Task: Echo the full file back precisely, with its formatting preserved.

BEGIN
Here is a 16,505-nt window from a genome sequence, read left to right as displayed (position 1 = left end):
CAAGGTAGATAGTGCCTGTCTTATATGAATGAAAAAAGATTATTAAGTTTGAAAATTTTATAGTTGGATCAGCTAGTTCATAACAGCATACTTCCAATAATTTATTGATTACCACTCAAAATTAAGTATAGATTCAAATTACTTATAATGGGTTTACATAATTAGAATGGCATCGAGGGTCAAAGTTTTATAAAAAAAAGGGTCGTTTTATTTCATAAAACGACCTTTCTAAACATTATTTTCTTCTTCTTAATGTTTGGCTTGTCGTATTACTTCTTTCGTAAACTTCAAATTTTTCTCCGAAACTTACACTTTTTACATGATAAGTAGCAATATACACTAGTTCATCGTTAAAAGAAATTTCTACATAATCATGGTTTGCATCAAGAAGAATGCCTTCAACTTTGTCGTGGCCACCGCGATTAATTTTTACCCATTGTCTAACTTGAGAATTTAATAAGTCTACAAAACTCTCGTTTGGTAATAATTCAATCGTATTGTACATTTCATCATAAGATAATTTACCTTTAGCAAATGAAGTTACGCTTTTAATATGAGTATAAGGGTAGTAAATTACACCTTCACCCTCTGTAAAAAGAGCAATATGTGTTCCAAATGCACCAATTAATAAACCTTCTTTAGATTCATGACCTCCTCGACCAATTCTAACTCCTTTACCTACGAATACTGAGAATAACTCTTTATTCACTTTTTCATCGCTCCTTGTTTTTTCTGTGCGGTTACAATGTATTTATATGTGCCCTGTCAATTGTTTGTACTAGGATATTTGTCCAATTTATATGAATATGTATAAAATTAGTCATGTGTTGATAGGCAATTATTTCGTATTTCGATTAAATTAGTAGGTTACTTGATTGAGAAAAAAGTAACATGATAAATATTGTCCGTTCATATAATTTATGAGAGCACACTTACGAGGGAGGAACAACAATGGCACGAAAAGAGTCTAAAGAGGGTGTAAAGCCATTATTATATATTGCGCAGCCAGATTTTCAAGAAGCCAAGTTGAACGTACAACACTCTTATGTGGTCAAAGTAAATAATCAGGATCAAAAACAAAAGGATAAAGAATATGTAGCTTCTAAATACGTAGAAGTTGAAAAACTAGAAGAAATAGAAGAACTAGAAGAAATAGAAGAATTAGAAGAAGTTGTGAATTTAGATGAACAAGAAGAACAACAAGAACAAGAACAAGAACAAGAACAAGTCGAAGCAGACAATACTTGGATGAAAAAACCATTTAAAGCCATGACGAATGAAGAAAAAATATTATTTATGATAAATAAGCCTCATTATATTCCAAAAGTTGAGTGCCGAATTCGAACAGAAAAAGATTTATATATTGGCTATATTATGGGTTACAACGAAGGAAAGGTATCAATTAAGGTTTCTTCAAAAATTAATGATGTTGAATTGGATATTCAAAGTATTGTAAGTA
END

Here is a 16,505-nt window from a genome sequence, read left to right as displayed (position 1 = left end):
CAAGGTAGATAGTGCCTGTCTTATATGAATGAAAAAAGATTATTAAGTTTGAAAATTTTATAGTTGGATCAGCTAGTTCATAACAGCATACTTCCAATAATTTATTGATTACCACTCAAAATTAAGTATAGATTCAAATTACTTATAATGGGTTTACATAATTAGAATGGCATCGAGGGTCAAAGTTTTATAAAAAAAAGGGTCGTTTTATTTCATAAAACGACCTTTCTAAACATTATTTTCTTCTTCTTAATGTTTGGCTTGTCGTATTACTTCTTTCGTAAACTTCAAATTTTTCTCCGAAACTTACACTTTTTACATGATAAGTAGCAATATACACTAGTTCATCGTTAAAAGAAATTTCTACATAATCATGGTTTGCATCAAGAAGAATGCCTTCAACTTTGTCGTGGCCACCGCGATTAATTTTTACCCATTGTCTAACTTGAGAATTTAATAAGTCTACAAAACTCTCGTTTGGTAATAATTCAATCGTATTGTACATTTCATCATAAGATAATTTACCTTTAGCAAATGAAGTTACGCTTTTAATATGAGTATAAGGGTAGTAAATTACACCTTCACCCTCTGTAAAAAGAGCAATATGTGTTCCAAATGCACCAATTAATAAACCTTCTTTAGATTCATGACCTCCTCGACCAATTCTAACTCCTTTACCTACGAATACTGAGAATAACTCTTTATTCACTTTTTCATCGCTCCTTGTTTTTTCTGTGCGGTTACAATGTATTTATATGTGCCCTGTCAATTGTTTGTACTAGGATATTTGTCCAATTTATATGAATATGTATAAAATTAGTCATGTGTTGATAGGCAATTATTTCGTATTTCGATTAAATTAGTAGGTTACTTGATTGAGAAAAAAGTAACATGATAAATATTGTCCGTTCATATAATTTATGAGAGCACACTTACGAGGGAGGAACAACAATGGCACGAAAAGAGTCTAAAGAGGGTGTAAAGCCATTATTATATATTGCGCAGCCAGATTTTCAAGAAGCCAAGTTGAACGTACAACACTCTTATGTGGTCAAAGTAAATAATCAGGATCAAAAACAAAAGGATAAAGAATATGTAGCTTCTAAATACGTAGAAGTTGAAAAACTAGAAGAAATAGAAGAACTAGAAGAAATAGAAGAATTAGAAGAAGTTGTGAATTTAGATGAACAAGAAGAACAACAAGAACAAGAACAAGAACAAGAACAAGTCGAAGCAGACAATACTTGGATGAAAAAACCATTTAAAGCCATGACGAATGAAGAAAAAATATTATTTATGATAAATAAGCCTCATTATATTCCAAAAGTTGAGTGCCGAATTCGAACAGAAAAAGATTTATATATTGGCTATATTATGGGTTACAACGAAGGAAAGGTATCAATTAAGGTTTCTTCAAAAATTAATGATGTTGAATTGGATATTCAAAGTATTGTAAGTA